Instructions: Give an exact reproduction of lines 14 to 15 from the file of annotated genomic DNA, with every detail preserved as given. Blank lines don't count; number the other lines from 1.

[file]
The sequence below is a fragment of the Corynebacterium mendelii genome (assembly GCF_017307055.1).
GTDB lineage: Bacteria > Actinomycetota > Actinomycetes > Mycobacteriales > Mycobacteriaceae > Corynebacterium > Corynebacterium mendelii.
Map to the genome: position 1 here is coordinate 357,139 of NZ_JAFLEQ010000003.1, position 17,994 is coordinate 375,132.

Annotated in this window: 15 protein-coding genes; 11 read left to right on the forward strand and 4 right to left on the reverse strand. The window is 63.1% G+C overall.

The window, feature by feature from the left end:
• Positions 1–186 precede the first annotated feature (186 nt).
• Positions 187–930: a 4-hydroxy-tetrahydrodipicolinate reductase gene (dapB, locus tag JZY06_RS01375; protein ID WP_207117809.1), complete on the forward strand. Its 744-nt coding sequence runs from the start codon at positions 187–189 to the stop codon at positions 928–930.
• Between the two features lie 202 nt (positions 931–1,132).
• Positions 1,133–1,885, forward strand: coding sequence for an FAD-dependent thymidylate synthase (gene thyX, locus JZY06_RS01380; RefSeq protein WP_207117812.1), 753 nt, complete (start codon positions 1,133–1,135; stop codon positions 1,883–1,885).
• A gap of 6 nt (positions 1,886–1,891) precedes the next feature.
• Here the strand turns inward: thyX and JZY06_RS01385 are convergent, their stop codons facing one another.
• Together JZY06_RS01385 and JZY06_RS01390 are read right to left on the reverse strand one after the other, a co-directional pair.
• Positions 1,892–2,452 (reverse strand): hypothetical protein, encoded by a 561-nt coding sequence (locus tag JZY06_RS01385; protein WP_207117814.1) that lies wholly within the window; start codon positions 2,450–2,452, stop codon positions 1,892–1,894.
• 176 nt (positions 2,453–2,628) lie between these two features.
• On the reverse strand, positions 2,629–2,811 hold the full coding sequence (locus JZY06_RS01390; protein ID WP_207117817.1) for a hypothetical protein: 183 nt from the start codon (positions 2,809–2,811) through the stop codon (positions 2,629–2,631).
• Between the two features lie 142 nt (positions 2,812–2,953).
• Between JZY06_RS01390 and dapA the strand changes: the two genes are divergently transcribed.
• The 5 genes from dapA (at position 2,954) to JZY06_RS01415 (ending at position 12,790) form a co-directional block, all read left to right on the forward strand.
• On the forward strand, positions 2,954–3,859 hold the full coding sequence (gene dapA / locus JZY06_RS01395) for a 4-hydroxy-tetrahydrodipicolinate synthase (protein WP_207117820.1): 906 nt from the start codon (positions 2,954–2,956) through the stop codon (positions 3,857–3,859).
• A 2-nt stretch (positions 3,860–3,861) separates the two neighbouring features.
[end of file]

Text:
• 176 nt (positions 2,453–2,628) lie between these two features.
• On the reverse strand, positions 2,629–2,811 hold the full coding sequence (locus JZY06_RS01390; protein ID WP_207117817.1) for a hypothetical protein: 183 nt from the start codon (positions 2,809–2,811) through the stop codon (positions 2,629–2,631).